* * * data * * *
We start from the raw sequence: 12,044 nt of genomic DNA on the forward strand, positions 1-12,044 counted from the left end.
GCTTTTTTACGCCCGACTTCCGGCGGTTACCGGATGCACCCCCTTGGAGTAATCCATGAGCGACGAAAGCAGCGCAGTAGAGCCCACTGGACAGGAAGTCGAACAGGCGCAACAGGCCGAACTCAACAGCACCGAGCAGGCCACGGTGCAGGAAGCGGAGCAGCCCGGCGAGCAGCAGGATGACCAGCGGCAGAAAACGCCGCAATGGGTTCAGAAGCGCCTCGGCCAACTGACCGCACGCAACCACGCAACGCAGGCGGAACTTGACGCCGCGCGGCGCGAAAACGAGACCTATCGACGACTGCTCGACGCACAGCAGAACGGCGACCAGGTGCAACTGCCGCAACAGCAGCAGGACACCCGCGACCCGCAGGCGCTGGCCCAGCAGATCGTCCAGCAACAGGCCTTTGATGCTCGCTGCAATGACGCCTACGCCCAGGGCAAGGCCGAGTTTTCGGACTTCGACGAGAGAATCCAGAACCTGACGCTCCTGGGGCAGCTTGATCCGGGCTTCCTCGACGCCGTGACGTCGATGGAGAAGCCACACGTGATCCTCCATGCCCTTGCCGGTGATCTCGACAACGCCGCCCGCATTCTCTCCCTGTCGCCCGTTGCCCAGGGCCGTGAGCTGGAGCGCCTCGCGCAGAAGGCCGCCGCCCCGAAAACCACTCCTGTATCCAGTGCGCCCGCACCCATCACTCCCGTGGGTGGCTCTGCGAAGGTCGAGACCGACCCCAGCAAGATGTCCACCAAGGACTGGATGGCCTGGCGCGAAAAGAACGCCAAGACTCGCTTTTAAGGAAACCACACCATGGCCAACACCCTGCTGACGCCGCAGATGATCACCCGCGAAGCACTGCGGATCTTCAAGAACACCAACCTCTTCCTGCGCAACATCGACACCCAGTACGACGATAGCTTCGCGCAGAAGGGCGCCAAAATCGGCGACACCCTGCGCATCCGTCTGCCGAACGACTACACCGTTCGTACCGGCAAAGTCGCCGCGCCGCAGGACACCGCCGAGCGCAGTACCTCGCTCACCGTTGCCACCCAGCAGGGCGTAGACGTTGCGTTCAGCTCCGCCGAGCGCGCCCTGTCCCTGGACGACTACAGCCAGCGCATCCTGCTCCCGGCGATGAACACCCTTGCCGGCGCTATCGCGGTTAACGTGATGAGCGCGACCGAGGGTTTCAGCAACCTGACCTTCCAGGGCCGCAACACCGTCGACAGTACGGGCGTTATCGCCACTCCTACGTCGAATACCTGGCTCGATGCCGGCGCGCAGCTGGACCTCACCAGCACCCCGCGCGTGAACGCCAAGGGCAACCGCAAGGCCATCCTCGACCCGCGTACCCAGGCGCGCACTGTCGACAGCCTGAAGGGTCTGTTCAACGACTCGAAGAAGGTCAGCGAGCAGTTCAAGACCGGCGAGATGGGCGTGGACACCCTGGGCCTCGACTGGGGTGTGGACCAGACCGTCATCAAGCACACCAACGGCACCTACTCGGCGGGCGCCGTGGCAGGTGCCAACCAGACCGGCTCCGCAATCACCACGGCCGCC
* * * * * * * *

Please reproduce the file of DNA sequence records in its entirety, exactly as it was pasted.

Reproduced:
We start from the raw sequence: 12,044 nt of genomic DNA on the forward strand, positions 1-12,044 counted from the left end.
GCTTTTTTACGCCCGACTTCCGGCGGTTACCGGATGCACCCCCTTGGAGTAATCCATGAGCGACGAAAGCAGCGCAGTAGAGCCCACTGGACAGGAAGTCGAACAGGCGCAACAGGCCGAACTCAACAGCACCGAGCAGGCCACGGTGCAGGAAGCGGAGCAGCCCGGCGAGCAGCAGGATGACCAGCGGCAGAAAACGCCGCAATGGGTTCAGAAGCGCCTCGGCCAACTGACCGCACGCAACCACGCAACGCAGGCGGAACTTGACGCCGCGCGGCGCGAAAACGAGACCTATCGACGACTGCTCGACGCACAGCAGAACGGCGACCAGGTGCAACTGCCGCAACAGCAGCAGGACACCCGCGACCCGCAGGCGCTGGCCCAGCAGATCGTCCAGCAACAGGCCTTTGATGCTCGCTGCAATGACGCCTACGCCCAGGGCAAGGCCGAGTTTTCGGACTTCGACGAGAGAATCCAGAACCTGACGCTCCTGGGGCAGCTTGATCCGGGCTTCCTCGACGCCGTGACGTCGATGGAGAAGCCACACGTGATCCTCCATGCCCTTGCCGGTGATCTCGACAACGCCGCCCGCATTCTCTCCCTGTCGCCCGTTGCCCAGGGCCGTGAGCTGGAGCGCCTCGCGCAGAAGGCCGCCGCCCCGAAAACCACTCCTGTATCCAGTGCGCCCGCACCCATCACTCCCGTGGGTGGCTCTGCGAAGGTCGAGACCGACCCCAGCAAGATGTCCACCAAGGACTGGATGGCCTGGCGCGAAAAGAACGCCAAGACTCGCTTTTAAGGAAACCACACCATGGCCAACACCCTGCTGACGCCGCAGATGATCACCCGCGAAGCACTGCGGATCTTCAAGAACACCAACCTCTTCCTGCGCAACATCGACACCCAGTACGACGATAGCTTCGCGCAGAAGGGCGCCAAAATCGGCGACACCCTGCGCATCCGTCTGCCGAACGACTACACCGTTCGTACCGGCAAAGTCGCCGCGCCGCAGGACACCGCCGAGCGCAGTACCTCGCTCACCGTTGCCACCCAGCAGGGCGTAGACGTTGCGTTCAGCTCCGCCGAGCGCGCCCTGTCCCTGGACGACTACAGCCAGCGCATCCTGCTCCCGGCGATGAACACCCTTGCCGGCGCTATCGCGGTTAACGTGATGAGCGCGACCGAGGGTTTCAGCAACCTGACCTTCCAGGGCCGCAACACCGTCGACAGTACGGGCGTTATCGCCACTCCTACGTCGAATACCTGGCTCGATGCCGGCGCGCAGCTGGACCTCACCAGCACCCCGCGCGTGAACGCCAAGGGCAACCGCAAGGCCATCCTCGACCCGCGTACCCAGGCGCGCACTGTCGACAGCCTGAAGGGTCTGTTCAACGACTCGAAGAAGGTCAGCGAGCAGTTCAAGACCGGCGAGATGGGCGTGGACACCCTGGGCCTCGACTGGGGTGTGGACCAGACCGTCATCAAGCACACCAACGGCACCTACTCGGCGGGCGCCGTGGCAGGTGCCAACCAGACCGGCTCCGCAATCACCACGGCCGCC